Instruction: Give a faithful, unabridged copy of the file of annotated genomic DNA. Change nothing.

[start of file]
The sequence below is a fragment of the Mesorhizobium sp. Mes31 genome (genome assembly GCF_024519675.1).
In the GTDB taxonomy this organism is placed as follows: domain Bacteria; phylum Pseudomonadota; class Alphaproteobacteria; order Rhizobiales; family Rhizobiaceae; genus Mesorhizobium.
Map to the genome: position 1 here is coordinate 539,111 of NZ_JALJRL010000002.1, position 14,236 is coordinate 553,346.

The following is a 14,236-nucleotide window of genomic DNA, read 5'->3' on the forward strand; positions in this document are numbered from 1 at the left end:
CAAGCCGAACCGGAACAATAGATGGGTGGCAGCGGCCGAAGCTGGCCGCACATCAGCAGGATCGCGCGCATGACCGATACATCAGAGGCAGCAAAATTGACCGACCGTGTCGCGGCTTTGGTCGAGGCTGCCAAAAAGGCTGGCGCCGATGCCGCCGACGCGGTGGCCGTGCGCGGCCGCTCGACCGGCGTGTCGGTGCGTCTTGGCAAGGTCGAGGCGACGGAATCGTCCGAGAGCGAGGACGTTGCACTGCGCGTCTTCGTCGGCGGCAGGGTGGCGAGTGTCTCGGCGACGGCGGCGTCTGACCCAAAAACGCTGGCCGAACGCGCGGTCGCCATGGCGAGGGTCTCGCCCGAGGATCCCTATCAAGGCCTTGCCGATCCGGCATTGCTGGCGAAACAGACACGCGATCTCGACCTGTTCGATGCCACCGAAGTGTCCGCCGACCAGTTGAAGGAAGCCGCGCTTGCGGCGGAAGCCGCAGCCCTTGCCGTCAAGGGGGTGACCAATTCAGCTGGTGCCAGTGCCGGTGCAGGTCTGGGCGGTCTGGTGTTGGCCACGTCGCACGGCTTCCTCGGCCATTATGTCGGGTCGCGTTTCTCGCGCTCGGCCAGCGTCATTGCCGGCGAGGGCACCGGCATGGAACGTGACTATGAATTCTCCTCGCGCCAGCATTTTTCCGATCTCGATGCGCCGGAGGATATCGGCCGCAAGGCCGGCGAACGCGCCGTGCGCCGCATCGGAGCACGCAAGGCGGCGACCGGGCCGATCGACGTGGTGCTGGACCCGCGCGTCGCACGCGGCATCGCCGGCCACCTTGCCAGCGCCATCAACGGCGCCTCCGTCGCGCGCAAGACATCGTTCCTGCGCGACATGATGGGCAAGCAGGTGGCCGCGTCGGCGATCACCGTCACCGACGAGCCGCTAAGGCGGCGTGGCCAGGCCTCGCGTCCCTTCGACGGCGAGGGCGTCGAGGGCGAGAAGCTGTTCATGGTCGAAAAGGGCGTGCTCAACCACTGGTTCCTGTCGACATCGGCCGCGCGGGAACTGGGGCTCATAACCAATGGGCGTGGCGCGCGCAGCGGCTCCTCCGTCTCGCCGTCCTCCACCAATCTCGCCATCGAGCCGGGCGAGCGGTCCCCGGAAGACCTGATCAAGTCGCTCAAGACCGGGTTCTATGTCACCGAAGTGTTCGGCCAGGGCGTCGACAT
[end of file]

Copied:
The sequence below is a fragment of the Mesorhizobium sp. Mes31 genome (genome assembly GCF_024519675.1).
In the GTDB taxonomy this organism is placed as follows: domain Bacteria; phylum Pseudomonadota; class Alphaproteobacteria; order Rhizobiales; family Rhizobiaceae; genus Mesorhizobium.
Map to the genome: position 1 here is coordinate 539,111 of NZ_JALJRL010000002.1, position 14,236 is coordinate 553,346.

The following is a 14,236-nucleotide window of genomic DNA, read 5'->3' on the forward strand; positions in this document are numbered from 1 at the left end:
CAAGCCGAACCGGAACAATAGATGGGTGGCAGCGGCCGAAGCTGGCCGCACATCAGCAGGATCGCGCGCATGACCGATACATCAGAGGCAGCAAAATTGACCGACCGTGTCGCGGCTTTGGTCGAGGCTGCCAAAAAGGCTGGCGCCGATGCCGCCGACGCGGTGGCCGTGCGCGGCCGCTCGACCGGCGTGTCGGTGCGTCTTGGCAAGGTCGAGGCGACGGAATCGTCCGAGAGCGAGGACGTTGCACTGCGCGTCTTCGTCGGCGGCAGGGTGGCGAGTGTCTCGGCGACGGCGGCGTCTGACCCAAAAACGCTGGCCGAACGCGCGGTCGCCATGGCGAGGGTCTCGCCCGAGGATCCCTATCAAGGCCTTGCCGATCCGGCATTGCTGGCGAAACAGACACGCGATCTCGACCTGTTCGATGCCACCGAAGTGTCCGCCGACCAGTTGAAGGAAGCCGCGCTTGCGGCGGAAGCCGCAGCCCTTGCCGTCAAGGGGGTGACCAATTCAGCTGGTGCCAGTGCCGGTGCAGGTCTGGGCGGTCTGGTGTTGGCCACGTCGCACGGCTTCCTCGGCCATTATGTCGGGTCGCGTTTCTCGCGCTCGGCCAGCGTCATTGCCGGCGAGGGCACCGGCATGGAACGTGACTATGAATTCTCCTCGCGCCAGCATTTTTCCGATCTCGATGCGCCGGAGGATATCGGCCGCAAGGCCGGCGAACGCGCCGTGCGCCGCATCGGAGCACGCAAGGCGGCGACCGGGCCGATCGACGTGGTGCTGGACCCGCGCGTCGCACGCGGCATCGCCGGCCACCTTGCCAGCGCCATCAACGGCGCCTCCGTCGCGCGCAAGACATCGTTCCTGCGCGACATGATGGGCAAGCAGGTGGCCGCGTCGGCGATCACCGTCACCGACGAGCCGCTAAGGCGGCGTGGCCAGGCCTCGCGTCCCTTCGACGGCGAGGGCGTCGAGGGCGAGAAGCTGTTCATGGTCGAAAAGGGCGTGCTCAACCACTGGTTCCTGTCGACATCGGCCGCGCGGGAACTGGGGCTCATAACCAATGGGCGTGGCGCGCGCAGCGGCTCCTCCGTCTCGCCGTCCTCCACCAATCTCGCCATCGAGCCGGGCGAGCGGTCCCCGGAAGACCTGATCAAGTCGCTCAAGACCGGGTTCTATGTCACCGAAGTGTTCGGCCAGGGCGTCGACAT